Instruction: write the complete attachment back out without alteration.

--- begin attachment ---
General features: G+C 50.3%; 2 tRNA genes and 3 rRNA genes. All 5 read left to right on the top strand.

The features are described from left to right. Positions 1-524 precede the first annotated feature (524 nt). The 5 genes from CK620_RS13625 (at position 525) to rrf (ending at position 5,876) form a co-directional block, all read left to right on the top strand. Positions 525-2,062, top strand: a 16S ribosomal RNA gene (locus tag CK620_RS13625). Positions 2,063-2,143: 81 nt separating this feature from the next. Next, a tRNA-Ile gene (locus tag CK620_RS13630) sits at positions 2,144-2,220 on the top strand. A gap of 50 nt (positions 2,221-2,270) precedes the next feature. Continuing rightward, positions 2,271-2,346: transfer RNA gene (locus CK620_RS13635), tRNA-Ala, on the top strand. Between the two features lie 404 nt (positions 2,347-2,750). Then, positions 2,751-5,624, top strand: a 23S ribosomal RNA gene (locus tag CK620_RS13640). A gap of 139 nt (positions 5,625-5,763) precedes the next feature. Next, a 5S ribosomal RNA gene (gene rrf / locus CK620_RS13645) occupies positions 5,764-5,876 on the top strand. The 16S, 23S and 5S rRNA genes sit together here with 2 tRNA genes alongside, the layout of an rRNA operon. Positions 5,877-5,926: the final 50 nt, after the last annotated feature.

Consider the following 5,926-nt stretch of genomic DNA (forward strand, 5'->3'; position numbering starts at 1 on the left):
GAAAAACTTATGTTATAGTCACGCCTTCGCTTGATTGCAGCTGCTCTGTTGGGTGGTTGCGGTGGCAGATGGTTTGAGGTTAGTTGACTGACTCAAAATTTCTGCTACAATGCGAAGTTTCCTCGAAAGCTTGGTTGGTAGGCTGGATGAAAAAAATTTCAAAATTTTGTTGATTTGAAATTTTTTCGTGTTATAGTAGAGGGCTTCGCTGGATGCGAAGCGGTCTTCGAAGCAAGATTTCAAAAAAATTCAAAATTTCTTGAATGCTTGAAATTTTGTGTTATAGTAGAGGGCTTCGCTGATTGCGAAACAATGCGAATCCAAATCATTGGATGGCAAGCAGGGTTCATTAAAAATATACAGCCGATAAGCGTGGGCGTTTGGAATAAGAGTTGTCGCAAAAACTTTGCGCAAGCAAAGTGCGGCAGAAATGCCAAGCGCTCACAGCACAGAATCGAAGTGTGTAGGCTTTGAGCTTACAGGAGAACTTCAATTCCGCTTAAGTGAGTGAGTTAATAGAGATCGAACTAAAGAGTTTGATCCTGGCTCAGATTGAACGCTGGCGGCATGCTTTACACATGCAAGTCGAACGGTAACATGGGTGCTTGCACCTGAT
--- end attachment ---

General features: G+C 50.3%; 2 tRNA genes and 3 rRNA genes. All 5 read left to right on the top strand.

The features are described from left to right. Positions 1-524 precede the first annotated feature (524 nt). The 5 genes from CK620_RS13625 (at position 525) to rrf (ending at position 5,876) form a co-directional block, all read left to right on the top strand. Positions 525-2,062, top strand: a 16S ribosomal RNA gene (locus tag CK620_RS13625). Positions 2,063-2,143: 81 nt separating this feature from the next. Next, a tRNA-Ile gene (locus tag CK620_RS13630) sits at positions 2,144-2,220 on the top strand. A gap of 50 nt (positions 2,221-2,270) precedes the next feature. Continuing rightward, positions 2,271-2,346: transfer RNA gene (locus CK620_RS13635), tRNA-Ala, on the top strand. Between the two features lie 404 nt (positions 2,347-2,750). Then, positions 2,751-5,624, top strand: a 23S ribosomal RNA gene (locus tag CK620_RS13640). A gap of 139 nt (positions 5,625-5,763) precedes the next feature. Next, a 5S ribosomal RNA gene (gene rrf / locus CK620_RS13645) occupies positions 5,764-5,876 on the top strand. The 16S, 23S and 5S rRNA genes sit together here with 2 tRNA genes alongside, the layout of an rRNA operon. Positions 5,877-5,926: the final 50 nt, after the last annotated feature.

Consider the following 5,926-nt stretch of genomic DNA (forward strand, 5'->3'; position numbering starts at 1 on the left):
GAAAAACTTATGTTATAGTCACGCCTTCGCTTGATTGCAGCTGCTCTGTTGGGTGGTTGCGGTGGCAGATGGTTTGAGGTTAGTTGACTGACTCAAAATTTCTGCTACAATGCGAAGTTTCCTCGAAAGCTTGGTTGGTAGGCTGGATGAAAAAAATTTCAAAATTTTGTTGATTTGAAATTTTTTCGTGTTATAGTAGAGGGCTTCGCTGGATGCGAAGCGGTCTTCGAAGCAAGATTTCAAAAAAATTCAAAATTTCTTGAATGCTTGAAATTTTGTGTTATAGTAGAGGGCTTCGCTGATTGCGAAACAATGCGAATCCAAATCATTGGATGGCAAGCAGGGTTCATTAAAAATATACAGCCGATAAGCGTGGGCGTTTGGAATAAGAGTTGTCGCAAAAACTTTGCGCAAGCAAAGTGCGGCAGAAATGCCAAGCGCTCACAGCACAGAATCGAAGTGTGTAGGCTTTGAGCTTACAGGAGAACTTCAATTCCGCTTAAGTGAGTGAGTTAATAGAGATCGAACTAAAGAGTTTGATCCTGGCTCAGATTGAACGCTGGCGGCATGCTTTACACATGCAAGTCGAACGGTAACATGGGTGCTTGCACCTGAT